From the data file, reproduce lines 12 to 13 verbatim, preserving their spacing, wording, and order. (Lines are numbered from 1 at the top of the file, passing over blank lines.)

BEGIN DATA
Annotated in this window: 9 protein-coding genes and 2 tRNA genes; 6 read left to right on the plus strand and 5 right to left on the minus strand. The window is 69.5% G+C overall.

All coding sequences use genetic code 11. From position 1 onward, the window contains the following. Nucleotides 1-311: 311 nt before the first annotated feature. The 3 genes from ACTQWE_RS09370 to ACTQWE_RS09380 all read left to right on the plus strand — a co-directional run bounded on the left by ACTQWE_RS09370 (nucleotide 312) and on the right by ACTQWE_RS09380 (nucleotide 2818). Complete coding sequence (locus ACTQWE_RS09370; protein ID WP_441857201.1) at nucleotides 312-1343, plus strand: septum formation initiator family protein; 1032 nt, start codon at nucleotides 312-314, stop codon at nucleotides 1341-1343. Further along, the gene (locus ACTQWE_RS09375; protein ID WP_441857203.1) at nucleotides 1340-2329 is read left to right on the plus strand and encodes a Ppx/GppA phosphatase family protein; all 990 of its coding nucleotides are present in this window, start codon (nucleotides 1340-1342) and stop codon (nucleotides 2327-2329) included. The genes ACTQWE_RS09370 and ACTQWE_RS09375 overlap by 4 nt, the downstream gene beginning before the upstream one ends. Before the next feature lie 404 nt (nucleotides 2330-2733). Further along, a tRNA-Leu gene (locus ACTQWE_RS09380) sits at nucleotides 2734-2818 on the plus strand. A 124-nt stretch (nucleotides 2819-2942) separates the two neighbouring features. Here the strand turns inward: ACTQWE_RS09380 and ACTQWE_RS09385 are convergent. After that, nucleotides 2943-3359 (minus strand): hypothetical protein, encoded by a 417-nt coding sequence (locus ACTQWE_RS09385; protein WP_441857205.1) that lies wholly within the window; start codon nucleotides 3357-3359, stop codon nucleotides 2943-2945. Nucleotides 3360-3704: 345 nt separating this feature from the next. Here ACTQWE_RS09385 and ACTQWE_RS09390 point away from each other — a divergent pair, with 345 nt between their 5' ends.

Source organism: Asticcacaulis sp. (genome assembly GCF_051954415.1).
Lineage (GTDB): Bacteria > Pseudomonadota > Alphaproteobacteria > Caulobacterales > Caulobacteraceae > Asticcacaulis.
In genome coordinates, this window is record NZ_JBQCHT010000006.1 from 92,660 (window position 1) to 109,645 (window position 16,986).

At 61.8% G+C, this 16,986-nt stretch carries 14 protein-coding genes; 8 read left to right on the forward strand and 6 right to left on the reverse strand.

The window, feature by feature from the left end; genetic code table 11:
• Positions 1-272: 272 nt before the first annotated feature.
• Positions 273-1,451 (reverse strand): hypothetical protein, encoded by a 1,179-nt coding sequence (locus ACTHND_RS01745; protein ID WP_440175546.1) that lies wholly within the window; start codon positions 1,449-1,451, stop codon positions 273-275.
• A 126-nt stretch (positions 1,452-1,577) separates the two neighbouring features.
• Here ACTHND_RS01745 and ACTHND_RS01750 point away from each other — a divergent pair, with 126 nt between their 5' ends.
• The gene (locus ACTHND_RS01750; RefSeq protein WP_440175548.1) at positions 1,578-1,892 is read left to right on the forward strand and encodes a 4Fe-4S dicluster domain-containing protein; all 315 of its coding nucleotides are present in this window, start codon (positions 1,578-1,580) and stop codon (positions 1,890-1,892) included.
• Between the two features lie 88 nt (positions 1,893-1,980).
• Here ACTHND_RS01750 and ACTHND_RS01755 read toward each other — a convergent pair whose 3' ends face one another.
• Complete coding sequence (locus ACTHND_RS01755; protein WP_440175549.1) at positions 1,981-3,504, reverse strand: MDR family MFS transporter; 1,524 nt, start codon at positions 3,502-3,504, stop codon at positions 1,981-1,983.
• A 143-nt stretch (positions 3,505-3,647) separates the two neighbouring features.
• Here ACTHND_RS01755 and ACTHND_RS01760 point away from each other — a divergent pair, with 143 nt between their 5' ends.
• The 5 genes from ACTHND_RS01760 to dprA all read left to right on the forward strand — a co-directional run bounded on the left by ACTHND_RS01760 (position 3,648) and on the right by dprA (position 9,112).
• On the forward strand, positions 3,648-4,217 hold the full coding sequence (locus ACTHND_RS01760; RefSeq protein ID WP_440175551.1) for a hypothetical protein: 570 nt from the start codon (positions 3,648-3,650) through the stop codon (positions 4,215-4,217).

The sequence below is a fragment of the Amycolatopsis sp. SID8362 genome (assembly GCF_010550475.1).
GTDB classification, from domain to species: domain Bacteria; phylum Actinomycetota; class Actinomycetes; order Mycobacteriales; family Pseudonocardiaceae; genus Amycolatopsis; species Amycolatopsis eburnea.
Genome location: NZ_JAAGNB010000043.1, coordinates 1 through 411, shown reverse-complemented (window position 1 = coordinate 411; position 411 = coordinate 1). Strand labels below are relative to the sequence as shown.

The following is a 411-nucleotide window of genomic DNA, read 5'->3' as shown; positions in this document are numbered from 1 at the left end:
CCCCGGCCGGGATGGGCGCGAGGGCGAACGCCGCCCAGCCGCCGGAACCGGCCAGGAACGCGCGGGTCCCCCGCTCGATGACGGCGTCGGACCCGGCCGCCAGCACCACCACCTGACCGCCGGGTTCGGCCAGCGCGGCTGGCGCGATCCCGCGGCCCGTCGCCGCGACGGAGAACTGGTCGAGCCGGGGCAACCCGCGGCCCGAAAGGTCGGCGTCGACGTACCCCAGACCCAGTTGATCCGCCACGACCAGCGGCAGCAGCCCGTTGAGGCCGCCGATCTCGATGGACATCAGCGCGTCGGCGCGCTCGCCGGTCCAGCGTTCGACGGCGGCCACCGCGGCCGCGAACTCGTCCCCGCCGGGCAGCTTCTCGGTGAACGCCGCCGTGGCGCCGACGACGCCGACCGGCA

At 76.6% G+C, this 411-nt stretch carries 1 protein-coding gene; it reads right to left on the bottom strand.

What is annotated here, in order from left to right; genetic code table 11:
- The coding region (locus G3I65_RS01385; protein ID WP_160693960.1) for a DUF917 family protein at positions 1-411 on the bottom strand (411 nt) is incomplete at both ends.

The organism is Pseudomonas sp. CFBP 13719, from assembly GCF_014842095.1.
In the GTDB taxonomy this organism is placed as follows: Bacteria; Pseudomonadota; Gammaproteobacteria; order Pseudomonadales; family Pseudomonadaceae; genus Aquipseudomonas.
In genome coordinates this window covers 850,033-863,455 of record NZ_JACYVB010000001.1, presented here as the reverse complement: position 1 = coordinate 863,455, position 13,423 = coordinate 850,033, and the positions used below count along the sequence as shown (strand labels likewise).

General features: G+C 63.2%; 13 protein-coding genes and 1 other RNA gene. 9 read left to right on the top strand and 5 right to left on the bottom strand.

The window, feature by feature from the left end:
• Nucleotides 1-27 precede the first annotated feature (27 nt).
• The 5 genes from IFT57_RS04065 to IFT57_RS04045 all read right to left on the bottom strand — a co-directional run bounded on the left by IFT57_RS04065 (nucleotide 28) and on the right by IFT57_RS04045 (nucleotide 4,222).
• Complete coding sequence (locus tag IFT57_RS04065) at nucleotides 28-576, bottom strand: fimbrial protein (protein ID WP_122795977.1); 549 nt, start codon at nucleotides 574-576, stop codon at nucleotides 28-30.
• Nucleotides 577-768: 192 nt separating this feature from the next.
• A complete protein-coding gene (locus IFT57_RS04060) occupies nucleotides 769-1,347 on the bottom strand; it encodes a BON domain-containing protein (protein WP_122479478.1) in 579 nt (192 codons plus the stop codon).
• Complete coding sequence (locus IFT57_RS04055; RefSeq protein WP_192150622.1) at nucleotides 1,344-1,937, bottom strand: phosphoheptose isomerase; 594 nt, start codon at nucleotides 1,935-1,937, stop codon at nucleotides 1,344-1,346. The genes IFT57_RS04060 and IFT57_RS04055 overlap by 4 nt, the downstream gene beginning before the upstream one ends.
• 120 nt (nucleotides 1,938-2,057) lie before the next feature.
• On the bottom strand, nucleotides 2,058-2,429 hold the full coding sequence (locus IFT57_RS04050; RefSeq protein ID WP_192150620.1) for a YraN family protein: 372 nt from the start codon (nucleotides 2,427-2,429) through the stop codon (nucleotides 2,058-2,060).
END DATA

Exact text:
• The gene (locus ACTHND_RS01750; RefSeq protein WP_440175548.1) at positions 1,578-1,892 is read left to right on the forward strand and encodes a 4Fe-4S dicluster domain-containing protein; all 315 of its coding nucleotides are present in this window, start codon (positions 1,578-1,580) and stop codon (positions 1,890-1,892) included.
• Between the two features lie 88 nt (positions 1,893-1,980).